Right now, I am working on Chapter 5. After that I will have two more chapters and the conclusion to go over and then send to the editor. Each chapter is taking a different amount of time to go through. The footnotes are the most tedious part. I am not sure if anyone reads them, but I can’t shake my historian training. I am doing them, but on some level it seems pointless.

 

 

Weekly Update Number 1

 

As I said in my previous post, Good News, I am under a strict, self-imposed deadline, to send a clean as possible copy of my manuscript, Dames, Dishes and Degrees, to Levellers Press, by May 1 2024. This still seems like a daunting prospect, but I have made some progress.

I started work on August 21, and was able to send the introduction and chapter one to an editor I am working with. I have worked eleven days at an average of 2 hours and fifteen minutes a day. I am hoping to get to more like three or four hours a day, at some point.

I then started working on editing and tightening up Chapter 8. Most of my book deals with people who are dead. The last chapter, however, looks at two different college president’s wives and some controversies they were involved in. Because of this, the press wants to have their lawyer look at it. That is why I have skipped from the beginning to the end in my editing process.

While I was working on the chapter, I realized I have done a terrible job keeping track of my citations and sources. Years ago, I was using a citation manager, RefWorks, which I got from UMASS since I am an alum. Long story short, they went private a few years ago and the school no longer offers it. I was too busy to start with a new program, so I just continued powering through to finish the manuscript.

Now I have to figure out how to format all my notes and generate a bibliography. I am going to try to use Zotero. If anyone has any other suggestions, please let me know.

Genealogy

Before I went on retreat, I completed a ten-week course in Jewish genealogy that the Center for Jewish History offered. For the final class I had to do a slide show presentation about a relative. I chose my maternal great grandfather – Max Smolensky who lived from 1871 to 1923.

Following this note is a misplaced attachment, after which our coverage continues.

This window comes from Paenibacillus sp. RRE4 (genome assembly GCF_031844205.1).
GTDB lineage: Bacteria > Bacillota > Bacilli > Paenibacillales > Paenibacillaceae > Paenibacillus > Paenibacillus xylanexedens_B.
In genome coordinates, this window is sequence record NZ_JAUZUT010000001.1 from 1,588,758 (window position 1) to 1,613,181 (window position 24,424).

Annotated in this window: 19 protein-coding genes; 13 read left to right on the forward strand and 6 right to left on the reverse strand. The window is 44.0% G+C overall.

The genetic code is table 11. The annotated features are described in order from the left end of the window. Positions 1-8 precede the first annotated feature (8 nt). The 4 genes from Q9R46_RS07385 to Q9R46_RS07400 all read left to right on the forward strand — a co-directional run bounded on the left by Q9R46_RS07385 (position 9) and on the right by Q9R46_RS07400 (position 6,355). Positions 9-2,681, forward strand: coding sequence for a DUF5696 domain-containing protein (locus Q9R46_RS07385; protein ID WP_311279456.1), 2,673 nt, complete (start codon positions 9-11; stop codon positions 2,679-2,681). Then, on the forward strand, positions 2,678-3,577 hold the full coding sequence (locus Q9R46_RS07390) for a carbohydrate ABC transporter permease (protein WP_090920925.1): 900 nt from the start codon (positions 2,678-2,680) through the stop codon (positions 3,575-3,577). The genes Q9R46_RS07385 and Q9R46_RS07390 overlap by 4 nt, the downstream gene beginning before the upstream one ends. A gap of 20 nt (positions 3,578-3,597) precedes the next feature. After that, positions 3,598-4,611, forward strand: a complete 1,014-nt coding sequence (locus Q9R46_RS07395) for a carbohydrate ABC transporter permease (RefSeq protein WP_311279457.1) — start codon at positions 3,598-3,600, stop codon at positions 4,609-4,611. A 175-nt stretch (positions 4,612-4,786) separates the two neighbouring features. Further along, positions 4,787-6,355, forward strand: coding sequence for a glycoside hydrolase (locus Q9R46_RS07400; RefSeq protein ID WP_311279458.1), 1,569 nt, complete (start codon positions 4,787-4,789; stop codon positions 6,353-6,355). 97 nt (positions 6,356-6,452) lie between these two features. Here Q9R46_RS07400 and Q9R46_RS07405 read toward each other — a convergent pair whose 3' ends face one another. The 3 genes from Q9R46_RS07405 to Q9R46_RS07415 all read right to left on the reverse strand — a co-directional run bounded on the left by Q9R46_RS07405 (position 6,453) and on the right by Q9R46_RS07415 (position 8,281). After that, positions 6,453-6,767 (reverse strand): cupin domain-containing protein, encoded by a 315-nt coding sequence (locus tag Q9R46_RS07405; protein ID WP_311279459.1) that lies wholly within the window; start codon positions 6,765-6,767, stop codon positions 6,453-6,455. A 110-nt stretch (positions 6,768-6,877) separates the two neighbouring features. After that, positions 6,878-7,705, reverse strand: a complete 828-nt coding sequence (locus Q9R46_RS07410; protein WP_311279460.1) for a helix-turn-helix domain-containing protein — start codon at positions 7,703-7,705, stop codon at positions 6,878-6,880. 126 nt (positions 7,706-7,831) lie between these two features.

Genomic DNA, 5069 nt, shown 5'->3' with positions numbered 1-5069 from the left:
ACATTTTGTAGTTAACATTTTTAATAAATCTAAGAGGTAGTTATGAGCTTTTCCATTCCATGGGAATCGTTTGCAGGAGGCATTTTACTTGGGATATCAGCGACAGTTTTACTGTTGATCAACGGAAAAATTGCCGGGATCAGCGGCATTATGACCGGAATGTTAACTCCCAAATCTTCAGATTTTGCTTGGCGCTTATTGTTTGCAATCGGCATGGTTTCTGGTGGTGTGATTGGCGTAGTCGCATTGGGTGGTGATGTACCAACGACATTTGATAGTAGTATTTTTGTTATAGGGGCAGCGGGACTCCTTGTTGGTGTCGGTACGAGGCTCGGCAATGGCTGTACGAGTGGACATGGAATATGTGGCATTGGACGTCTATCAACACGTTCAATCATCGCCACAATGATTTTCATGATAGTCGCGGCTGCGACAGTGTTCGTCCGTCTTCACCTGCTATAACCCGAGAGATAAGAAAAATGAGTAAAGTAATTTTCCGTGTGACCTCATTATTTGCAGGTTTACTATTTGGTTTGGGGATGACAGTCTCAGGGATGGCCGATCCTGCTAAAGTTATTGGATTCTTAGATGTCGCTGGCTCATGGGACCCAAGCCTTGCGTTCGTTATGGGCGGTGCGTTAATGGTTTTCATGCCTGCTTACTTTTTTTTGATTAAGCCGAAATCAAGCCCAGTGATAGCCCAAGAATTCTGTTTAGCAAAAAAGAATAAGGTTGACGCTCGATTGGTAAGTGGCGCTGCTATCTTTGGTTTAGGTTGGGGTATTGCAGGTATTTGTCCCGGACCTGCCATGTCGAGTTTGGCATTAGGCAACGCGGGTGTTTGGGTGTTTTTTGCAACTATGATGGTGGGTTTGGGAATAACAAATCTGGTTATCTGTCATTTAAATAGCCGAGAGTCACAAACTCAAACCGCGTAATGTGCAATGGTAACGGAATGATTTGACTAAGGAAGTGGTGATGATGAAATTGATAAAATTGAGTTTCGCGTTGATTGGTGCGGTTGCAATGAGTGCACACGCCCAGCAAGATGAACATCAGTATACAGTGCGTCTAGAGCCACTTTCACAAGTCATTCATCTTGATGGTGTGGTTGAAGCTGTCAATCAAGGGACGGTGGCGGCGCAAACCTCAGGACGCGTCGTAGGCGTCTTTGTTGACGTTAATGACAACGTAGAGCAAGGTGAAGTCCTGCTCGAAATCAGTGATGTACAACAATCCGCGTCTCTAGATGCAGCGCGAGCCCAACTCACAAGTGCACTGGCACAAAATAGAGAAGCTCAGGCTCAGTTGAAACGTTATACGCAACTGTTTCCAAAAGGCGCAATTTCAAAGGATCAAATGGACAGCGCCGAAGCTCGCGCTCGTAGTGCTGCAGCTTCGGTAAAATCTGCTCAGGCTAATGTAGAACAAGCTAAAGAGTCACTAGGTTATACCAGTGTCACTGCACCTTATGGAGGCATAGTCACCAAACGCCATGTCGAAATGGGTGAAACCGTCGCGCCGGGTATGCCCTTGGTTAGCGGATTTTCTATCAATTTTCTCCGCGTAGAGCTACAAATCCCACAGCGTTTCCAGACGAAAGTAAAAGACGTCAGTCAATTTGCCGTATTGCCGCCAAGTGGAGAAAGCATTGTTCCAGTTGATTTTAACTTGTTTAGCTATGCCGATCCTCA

According to my grandaunt Anna, her grandfather, Max’s father, Moishe Yisrael was married twice and had a total of sixteen children. Max’s mother was Hester Lipschitz. I found out the names of my great great grandparents during the class when I found Max’s death certificate.

Max or Mendel was a bit of a rake – a player – so, first they married him off to Adda Lipschitz who may have been his cousin. After Mendel and Adda had two children; my grandfather, Eli or Albert and my great-aunt, Anna, the elders were still concerned. They decided to ship the family off to America.

For my project I focused on trying to determine where my ancestral town, named Prilucki, was located. Was it in Belarus or Ukraine? Another family story is that the Smolenskys founded the town.

Many of the documents I have point toward Ukraine. One of the most compelling is the 1919 application for a grave for Benjamin, Albert’s and my grandmother, Celia’s first child. It states that the father Elias (Albert) was born in Poltava which is a city in Ukraine.

The competing documentation for Belarus is the fact that my Aunt Anna’s naturalization papers state she was born in Homel or Gomel which is part of Belarus.

I learned a lot in the class, found some new documents, and started organizing my material. There is much more I would like to find out about my ancestors. I also hope to come up with a definitive answer to where Prilucki was located in the early twentieth century when my relatives immigrated.